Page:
Local assistant professor receives $750,000 grant

(WEAU) - UW-Eau Claire is making strides toward the future of science technology, after receiving a federal grant from the U.S. Department of Energy.

Dr. Matt Jewel was awarded a 5-year grant of 750,000 dollars for a special research project. WEAU’s Courtney Everett sat down with the assistant professor behind it all, to get an inside look at history in the making.

The idea of the unknown is like hearing a song for the first time and it's what most scientists long to discover, like Dr. Matt Jewell of the Materials Science Center.

"I work on superconductors which are materials that can connect electricity without any resistance, without any loss of energy. The biggest magnets in the world are made out of super conductors. A good example would be an MRI magnet,” said Dr. Jewell.

An idea difficult to comprehend, but it’s one that could change that future of technology.

"We're going to work with a variety of collaborators around the country and other universities, national labs and also a private company here in Wisconsin and were going to take samples from them and send samples to them,” said Dr. Jewell.

For junior Maxwell Dylla and other students it’s a chance at a head start in their careers.

"For me as a student, it's really great because not all the departments here at UWEC have as much funding as were going to have,” said Maxwell Dylla, Junior.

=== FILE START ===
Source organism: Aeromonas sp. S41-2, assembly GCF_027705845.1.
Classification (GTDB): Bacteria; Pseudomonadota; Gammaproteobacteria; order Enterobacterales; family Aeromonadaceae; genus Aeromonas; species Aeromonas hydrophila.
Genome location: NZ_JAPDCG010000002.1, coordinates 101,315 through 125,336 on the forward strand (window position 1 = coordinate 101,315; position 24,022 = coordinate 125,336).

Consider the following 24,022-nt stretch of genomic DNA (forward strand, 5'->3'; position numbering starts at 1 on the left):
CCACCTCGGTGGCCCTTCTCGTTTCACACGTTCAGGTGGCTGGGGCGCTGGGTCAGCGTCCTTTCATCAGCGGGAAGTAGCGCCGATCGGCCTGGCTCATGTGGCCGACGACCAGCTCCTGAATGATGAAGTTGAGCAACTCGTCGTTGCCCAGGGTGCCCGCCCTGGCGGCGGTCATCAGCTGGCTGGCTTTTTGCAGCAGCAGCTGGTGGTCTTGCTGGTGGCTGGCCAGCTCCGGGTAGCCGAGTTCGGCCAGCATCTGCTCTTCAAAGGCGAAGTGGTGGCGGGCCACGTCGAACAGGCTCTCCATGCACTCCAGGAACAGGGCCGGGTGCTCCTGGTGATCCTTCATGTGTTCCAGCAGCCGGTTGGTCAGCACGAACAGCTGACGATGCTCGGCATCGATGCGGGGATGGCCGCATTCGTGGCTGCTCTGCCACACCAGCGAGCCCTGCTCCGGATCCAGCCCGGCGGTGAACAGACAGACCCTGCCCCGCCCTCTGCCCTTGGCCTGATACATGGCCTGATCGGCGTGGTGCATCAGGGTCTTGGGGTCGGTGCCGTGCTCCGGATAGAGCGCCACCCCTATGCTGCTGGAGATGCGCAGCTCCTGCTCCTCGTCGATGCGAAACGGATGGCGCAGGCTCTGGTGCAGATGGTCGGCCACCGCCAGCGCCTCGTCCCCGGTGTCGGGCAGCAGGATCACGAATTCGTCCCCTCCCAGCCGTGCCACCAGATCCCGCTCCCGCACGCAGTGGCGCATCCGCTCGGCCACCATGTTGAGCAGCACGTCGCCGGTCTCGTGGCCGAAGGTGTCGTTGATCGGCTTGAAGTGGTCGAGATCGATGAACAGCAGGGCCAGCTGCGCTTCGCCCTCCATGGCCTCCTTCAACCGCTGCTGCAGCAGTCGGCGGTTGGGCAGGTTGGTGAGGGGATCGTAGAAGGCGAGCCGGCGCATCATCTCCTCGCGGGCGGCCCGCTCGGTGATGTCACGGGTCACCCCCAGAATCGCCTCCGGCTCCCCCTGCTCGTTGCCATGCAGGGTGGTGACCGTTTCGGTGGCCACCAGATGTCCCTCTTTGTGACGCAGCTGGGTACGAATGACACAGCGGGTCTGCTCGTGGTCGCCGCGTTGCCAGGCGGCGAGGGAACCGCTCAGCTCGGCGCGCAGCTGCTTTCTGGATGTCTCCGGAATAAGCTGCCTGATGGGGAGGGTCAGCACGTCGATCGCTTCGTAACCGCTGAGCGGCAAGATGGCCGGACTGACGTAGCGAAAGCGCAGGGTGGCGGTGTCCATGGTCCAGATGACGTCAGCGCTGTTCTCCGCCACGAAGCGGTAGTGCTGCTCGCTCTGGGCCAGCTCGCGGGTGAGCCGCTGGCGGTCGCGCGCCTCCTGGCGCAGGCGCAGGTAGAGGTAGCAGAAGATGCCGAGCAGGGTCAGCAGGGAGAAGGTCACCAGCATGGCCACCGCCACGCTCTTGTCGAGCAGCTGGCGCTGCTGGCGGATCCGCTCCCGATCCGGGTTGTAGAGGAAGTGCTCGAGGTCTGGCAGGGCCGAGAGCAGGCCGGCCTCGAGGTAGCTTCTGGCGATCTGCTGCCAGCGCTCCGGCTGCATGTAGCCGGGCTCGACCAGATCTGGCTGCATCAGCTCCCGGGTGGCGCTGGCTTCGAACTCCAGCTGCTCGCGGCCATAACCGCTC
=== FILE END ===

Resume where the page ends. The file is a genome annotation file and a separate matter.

"I have a group of right now 6 students that I work pretty closely with,” said Dr. Jewell.

"It’s definitely a team effort in this research group. Each of us works on the piece of the puzzle with the material,” said Dylla.

For Maxwell, his piece of the puzzle will be tensile testing.

"We take this wire and put it into a bunch of acids to dissolve off the surrounding materials. What we get left with is small filaments like this. These are smaller than a human hair. We take each of these filaments and we individually put them in the tensile tester to test the mechanical properties of them,” said Dylla.

“We look to see where the cracks and the defects are and we can use that to feedback to the companies that made the wires and say look we found this defect in the material,” said Dr. Jewell.

This is the first grant UW-Eau Claire has received from the U.S. Department of Energy.